IFA Renewable Energy Project Team Leader Tom Short said the Renewable Energy Support Scheme (RESS) will exclude the meaningful participation of farm scale projects in renewable electricity generation.
“It’s clear from Government actions to date that they are only interested in supporting mega wind projects which for the most part will be built offshore and to a lesser extent large solar. These mega projects will be predominantly owned by major international companies and large international investor/hedge funds. Unfortunately, they will create minimal local employment once they are built out and are of limited benefit to local farmers and rural communities as profits in the main will be repatriated to the fund owners who reside outside Ireland.”
“The bar for participation has been set too high. Essentially, farm projects will have to compete in an auction system against mega wind and large solar that can afford to meet performance security requirements i.e. on-demand bond of €25,000/MW. If farmers want to participate, the maximum project size is limited to 5MW. However, they must relinquish majority ownership (51%) of the project to communities where the primary purpose is community benefit (environmental, economic or social) rather than financial profit. In essence, the farmer can only retain a 49% share which can be profit driven.”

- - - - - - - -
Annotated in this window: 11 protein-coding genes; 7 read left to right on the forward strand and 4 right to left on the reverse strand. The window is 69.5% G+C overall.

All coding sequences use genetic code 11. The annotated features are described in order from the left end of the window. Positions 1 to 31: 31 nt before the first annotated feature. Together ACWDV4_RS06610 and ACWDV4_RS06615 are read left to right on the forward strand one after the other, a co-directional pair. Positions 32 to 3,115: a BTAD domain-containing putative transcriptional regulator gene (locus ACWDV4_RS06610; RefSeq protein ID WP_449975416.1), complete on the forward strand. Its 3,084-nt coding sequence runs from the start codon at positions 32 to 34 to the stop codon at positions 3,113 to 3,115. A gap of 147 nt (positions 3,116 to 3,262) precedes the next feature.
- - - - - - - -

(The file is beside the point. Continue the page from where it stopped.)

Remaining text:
Mr Short said, “The EU clearly recognises that the generation of renewable energy is more expensive than that from fossil fuels. Without financial incentives, the market will not deliver the required level of renewable energy. EU state aid rules allow for the introduction of national support schemes to overcome this market failure, including the introduction of tiered support measures. However, the Irish auction system favours big wind to the exclusion of smaller farm scale projects”.
“Farmers are willing to invest in renewable energy projects. Government policy initiatives to date fall considerably short of driving the commercial development of farm scale renewable energy projects. The inadequate provision of capital grant aid and ongoing operational supports undermines the long-term financial viability of many of these projects to the extent that commercial banks have no interest in funding them.”